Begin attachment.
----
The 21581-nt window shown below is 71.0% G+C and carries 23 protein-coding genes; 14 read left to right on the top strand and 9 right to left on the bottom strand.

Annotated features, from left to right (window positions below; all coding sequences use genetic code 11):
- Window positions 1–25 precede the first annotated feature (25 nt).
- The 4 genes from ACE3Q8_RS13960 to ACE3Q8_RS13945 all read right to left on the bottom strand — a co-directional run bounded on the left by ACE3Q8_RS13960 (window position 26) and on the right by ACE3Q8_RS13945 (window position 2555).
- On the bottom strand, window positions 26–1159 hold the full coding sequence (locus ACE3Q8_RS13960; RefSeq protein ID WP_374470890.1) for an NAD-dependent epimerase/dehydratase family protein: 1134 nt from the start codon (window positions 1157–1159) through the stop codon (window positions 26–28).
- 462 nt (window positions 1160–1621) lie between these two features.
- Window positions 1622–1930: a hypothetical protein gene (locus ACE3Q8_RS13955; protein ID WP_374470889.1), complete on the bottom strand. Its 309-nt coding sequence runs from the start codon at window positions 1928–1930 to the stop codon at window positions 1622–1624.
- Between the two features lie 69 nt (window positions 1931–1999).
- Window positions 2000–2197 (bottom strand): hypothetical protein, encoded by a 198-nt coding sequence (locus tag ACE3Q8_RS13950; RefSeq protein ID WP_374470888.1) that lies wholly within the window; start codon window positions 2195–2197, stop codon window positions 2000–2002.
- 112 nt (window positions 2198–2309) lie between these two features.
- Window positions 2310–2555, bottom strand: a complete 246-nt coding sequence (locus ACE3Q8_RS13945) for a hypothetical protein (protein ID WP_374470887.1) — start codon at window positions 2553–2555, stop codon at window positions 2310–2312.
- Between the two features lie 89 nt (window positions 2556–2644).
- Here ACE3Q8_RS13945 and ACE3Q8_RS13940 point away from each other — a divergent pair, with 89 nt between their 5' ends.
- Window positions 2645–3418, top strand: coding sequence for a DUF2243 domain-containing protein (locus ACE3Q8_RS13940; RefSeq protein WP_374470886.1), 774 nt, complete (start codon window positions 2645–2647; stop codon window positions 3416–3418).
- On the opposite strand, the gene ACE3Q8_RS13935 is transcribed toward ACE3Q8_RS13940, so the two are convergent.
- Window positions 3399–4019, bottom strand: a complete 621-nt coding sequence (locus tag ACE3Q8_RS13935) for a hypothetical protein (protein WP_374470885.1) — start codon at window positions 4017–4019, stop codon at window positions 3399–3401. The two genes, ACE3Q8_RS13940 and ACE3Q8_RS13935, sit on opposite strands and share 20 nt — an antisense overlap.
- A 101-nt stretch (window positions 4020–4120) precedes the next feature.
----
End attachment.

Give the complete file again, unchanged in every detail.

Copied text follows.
The 21581-nt window shown below is 71.0% G+C and carries 23 protein-coding genes; 14 read left to right on the top strand and 9 right to left on the bottom strand.

Annotated features, from left to right (window positions below; all coding sequences use genetic code 11):
- Window positions 1–25 precede the first annotated feature (25 nt).
- The 4 genes from ACE3Q8_RS13960 to ACE3Q8_RS13945 all read right to left on the bottom strand — a co-directional run bounded on the left by ACE3Q8_RS13960 (window position 26) and on the right by ACE3Q8_RS13945 (window position 2555).
- On the bottom strand, window positions 26–1159 hold the full coding sequence (locus ACE3Q8_RS13960; RefSeq protein ID WP_374470890.1) for an NAD-dependent epimerase/dehydratase family protein: 1134 nt from the start codon (window positions 1157–1159) through the stop codon (window positions 26–28).
- 462 nt (window positions 1160–1621) lie between these two features.
- Window positions 1622–1930: a hypothetical protein gene (locus ACE3Q8_RS13955; protein ID WP_374470889.1), complete on the bottom strand. Its 309-nt coding sequence runs from the start codon at window positions 1928–1930 to the stop codon at window positions 1622–1624.
- Between the two features lie 69 nt (window positions 1931–1999).
- Window positions 2000–2197 (bottom strand): hypothetical protein, encoded by a 198-nt coding sequence (locus tag ACE3Q8_RS13950; RefSeq protein ID WP_374470888.1) that lies wholly within the window; start codon window positions 2195–2197, stop codon window positions 2000–2002.
- 112 nt (window positions 2198–2309) lie between these two features.
- Window positions 2310–2555, bottom strand: a complete 246-nt coding sequence (locus ACE3Q8_RS13945) for a hypothetical protein (protein ID WP_374470887.1) — start codon at window positions 2553–2555, stop codon at window positions 2310–2312.
- Between the two features lie 89 nt (window positions 2556–2644).
- Here ACE3Q8_RS13945 and ACE3Q8_RS13940 point away from each other — a divergent pair, with 89 nt between their 5' ends.
- Window positions 2645–3418, top strand: coding sequence for a DUF2243 domain-containing protein (locus ACE3Q8_RS13940; RefSeq protein WP_374470886.1), 774 nt, complete (start codon window positions 2645–2647; stop codon window positions 3416–3418).
- On the opposite strand, the gene ACE3Q8_RS13935 is transcribed toward ACE3Q8_RS13940, so the two are convergent.
- Window positions 3399–4019, bottom strand: a complete 621-nt coding sequence (locus tag ACE3Q8_RS13935) for a hypothetical protein (protein WP_374470885.1) — start codon at window positions 4017–4019, stop codon at window positions 3399–3401. The two genes, ACE3Q8_RS13940 and ACE3Q8_RS13935, sit on opposite strands and share 20 nt — an antisense overlap.
- A 101-nt stretch (window positions 4020–4120) precedes the next feature.